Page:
Posted on 15/02/2017
The National Cyber Security Centre (NCSC) was officially opened yesterday by the Queen and Duke of Edinburgh, with a keynote speech from the Foreign Secretary (and our local MP) Phillip Hammond. The event was witnessed by around 100 participants, with a very rough 50:50 split between NCSC staff and invited guests from government, industry, academia and foreign partners. The NCSC is part of GCHQ and has actually been in existence since October 2016, and in its short life has already co-ordinated responses to 188 security incidents. The NCSC is part of the government's security strategy to make the UK the hardest national attack target in the world and in doing so help our digital economy thrive in a safe and secure environment. Although the NCSC has a serious responsive role it is very much about developing and co-ordinating our security capabilities. Evidence of this is in initiatives to expand cyber security education to ensure a very healthy supply of future security experts and a generally security aware population. In his keynote speech, Phillip Hammond stressed the government's resolve and financial commitment to this initiative and that whilst major/critical systems are of course a first priority, the benefits must extend to medium and small organisations and society as a whole. Furthermore, the UK is starting from a position of good capability, but in order to address the growing challenges and threats it should (and clearly is) upping its game in cyber security, and will consider offensive as well as defensive capabilities.
Professor Keith Mayes, Head of the School of Mathematics and Information Security and Director of the Information Security Group (ISG) at Royal Holloway, University of London said "I was honoured to be invited to the royal opening of the NCSC, which occupies one (and eventually two) floors in an impressive building at 160 Victoria Street. The creation of the NCSC and the government's determination and financial backing are extremely re-assuring for anyone who has been working in information/cyber security for a long time. The ISG was formed about the same time as the internet in 1990 and in all those years it has been educating, researching and trying to raise awareness and acceptance of the growing risks from cyber security attacks; well finally everyone gets it! I particularly look forward to the co-ordinating activities of the NCSC as currently it is so easy to be distracted in the fog of cyber security initiatives that seem to pop-up on an almost daily basis. There are so many (well-meaning) organisations jumping on the cyber band-wagon that it is very easy to dissipate one's energy and resources supporting the wrong activities. As head of the ISG I would like the NCSC to offer clear guidance on national priorities and exactly what activities and programmes it would like us to focus on so we can do our bit to help deliver the government's hard-target strategy."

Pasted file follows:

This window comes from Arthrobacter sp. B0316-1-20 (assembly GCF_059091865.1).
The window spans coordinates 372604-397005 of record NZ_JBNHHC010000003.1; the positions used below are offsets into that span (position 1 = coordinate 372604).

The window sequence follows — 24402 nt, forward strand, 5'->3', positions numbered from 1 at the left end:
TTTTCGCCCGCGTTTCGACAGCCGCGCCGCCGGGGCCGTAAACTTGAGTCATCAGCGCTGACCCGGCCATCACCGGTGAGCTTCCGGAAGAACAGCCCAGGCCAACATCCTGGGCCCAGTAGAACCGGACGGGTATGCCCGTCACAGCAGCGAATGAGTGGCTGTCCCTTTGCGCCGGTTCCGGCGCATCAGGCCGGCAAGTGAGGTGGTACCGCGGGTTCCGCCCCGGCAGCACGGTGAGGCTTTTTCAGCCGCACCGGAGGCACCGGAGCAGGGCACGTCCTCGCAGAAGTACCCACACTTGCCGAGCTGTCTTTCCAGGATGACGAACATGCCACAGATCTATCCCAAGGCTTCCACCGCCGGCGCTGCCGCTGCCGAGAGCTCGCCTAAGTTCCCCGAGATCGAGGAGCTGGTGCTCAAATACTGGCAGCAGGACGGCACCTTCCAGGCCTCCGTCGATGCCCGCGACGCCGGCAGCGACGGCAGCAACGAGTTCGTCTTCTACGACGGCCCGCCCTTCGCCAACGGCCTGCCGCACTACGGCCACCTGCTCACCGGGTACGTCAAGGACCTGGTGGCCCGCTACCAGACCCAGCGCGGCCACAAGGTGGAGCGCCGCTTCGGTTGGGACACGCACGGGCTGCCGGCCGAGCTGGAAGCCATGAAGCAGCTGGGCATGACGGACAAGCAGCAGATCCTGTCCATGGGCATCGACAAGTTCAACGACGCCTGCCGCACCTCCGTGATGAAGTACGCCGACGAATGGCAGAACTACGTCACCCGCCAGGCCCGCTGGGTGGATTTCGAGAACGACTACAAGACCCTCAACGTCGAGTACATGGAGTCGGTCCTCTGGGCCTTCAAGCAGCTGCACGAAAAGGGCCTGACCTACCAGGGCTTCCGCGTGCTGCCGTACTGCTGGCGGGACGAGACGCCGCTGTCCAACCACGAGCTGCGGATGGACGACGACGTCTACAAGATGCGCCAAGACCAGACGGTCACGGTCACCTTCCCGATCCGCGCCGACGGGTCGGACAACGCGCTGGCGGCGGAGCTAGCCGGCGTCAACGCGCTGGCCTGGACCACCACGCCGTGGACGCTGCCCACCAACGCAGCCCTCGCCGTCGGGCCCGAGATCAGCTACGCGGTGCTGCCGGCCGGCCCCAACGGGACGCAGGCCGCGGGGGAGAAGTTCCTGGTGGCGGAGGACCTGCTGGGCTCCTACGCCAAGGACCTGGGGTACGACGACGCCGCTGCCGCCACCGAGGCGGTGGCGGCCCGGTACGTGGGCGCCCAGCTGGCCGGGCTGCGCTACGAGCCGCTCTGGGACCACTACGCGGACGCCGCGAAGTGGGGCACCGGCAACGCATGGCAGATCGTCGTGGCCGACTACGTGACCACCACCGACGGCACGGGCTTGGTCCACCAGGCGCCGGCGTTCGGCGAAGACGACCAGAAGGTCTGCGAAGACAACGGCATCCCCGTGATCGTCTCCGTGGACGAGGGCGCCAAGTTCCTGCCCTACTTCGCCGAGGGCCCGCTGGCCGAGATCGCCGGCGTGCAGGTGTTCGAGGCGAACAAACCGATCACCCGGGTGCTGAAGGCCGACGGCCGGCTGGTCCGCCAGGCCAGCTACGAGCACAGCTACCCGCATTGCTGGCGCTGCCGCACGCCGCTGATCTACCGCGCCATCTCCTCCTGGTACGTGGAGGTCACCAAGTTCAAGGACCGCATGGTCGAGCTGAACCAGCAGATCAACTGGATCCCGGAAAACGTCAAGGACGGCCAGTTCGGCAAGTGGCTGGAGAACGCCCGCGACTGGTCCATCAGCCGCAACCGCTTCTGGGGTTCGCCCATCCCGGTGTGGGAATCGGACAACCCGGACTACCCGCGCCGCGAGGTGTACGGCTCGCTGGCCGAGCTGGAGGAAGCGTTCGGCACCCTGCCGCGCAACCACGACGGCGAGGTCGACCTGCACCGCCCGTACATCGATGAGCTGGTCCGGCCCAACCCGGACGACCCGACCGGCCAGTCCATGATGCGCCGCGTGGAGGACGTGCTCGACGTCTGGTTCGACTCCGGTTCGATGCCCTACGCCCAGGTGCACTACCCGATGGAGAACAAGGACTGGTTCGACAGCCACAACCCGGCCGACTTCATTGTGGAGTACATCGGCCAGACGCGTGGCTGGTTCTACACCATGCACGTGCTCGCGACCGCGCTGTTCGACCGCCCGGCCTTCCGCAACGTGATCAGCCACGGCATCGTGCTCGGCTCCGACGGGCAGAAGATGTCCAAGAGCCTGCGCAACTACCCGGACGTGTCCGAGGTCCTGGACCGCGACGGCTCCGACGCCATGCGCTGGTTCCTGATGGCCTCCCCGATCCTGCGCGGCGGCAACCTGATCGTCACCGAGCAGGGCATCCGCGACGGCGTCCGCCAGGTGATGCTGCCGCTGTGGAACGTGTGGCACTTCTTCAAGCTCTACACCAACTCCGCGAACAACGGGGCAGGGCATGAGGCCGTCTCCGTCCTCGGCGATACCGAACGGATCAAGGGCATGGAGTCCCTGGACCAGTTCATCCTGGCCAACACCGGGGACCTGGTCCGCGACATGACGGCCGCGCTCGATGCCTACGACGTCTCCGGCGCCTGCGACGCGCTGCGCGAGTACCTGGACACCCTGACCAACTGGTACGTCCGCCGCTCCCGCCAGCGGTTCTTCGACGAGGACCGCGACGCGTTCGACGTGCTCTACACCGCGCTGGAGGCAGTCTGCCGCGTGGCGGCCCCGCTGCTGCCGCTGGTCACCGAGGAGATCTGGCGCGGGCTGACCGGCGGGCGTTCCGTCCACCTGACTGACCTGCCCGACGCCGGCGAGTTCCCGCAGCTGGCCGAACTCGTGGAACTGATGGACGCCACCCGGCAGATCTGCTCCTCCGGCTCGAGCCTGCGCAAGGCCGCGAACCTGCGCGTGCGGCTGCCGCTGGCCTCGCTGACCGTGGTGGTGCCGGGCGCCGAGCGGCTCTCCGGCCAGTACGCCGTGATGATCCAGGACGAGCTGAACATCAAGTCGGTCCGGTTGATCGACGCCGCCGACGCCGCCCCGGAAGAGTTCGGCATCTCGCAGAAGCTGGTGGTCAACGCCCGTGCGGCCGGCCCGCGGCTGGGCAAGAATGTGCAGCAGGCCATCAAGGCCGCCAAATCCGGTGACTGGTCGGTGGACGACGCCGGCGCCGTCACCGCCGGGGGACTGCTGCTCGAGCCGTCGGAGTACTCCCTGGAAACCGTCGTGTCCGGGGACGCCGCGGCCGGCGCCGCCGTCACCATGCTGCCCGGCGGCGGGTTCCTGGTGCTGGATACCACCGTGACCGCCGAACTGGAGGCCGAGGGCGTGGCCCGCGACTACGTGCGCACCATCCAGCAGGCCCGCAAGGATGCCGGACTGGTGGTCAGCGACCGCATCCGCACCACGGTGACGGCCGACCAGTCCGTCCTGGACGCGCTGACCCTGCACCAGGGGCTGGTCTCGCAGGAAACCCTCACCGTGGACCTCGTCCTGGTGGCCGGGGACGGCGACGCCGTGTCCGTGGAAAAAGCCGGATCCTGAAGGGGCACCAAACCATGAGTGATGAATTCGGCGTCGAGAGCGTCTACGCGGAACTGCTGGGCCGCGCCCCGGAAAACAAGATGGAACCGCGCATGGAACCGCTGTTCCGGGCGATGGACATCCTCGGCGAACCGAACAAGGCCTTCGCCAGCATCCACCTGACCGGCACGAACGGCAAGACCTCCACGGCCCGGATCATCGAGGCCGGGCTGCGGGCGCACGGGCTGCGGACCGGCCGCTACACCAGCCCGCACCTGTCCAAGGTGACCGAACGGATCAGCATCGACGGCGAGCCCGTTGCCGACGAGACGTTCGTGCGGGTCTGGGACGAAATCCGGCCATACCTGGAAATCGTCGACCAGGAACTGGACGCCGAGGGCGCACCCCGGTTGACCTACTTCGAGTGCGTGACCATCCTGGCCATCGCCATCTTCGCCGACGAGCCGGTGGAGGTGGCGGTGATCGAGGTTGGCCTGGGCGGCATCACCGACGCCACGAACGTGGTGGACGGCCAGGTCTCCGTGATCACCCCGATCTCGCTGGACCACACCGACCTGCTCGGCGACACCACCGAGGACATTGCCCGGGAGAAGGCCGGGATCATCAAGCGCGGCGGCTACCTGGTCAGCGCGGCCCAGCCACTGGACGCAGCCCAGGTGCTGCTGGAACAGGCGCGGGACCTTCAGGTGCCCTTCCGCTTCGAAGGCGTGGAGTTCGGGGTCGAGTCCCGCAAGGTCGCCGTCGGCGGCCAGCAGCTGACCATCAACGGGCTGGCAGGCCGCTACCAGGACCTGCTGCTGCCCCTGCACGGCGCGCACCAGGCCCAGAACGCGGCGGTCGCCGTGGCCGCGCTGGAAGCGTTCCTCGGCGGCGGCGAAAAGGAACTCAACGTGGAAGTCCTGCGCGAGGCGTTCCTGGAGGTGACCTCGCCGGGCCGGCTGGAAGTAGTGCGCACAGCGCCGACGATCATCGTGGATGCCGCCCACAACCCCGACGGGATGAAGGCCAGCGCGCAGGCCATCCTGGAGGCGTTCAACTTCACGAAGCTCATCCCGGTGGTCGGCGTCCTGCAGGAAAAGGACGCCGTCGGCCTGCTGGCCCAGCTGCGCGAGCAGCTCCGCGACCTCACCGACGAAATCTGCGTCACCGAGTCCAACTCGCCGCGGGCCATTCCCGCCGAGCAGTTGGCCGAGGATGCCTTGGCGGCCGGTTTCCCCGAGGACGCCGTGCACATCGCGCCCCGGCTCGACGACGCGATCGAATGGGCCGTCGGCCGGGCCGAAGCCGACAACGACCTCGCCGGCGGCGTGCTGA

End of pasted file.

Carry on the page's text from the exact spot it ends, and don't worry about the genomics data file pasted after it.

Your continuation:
For more information about cyber security education offered by the Information Security Group, please see our information for prospective students.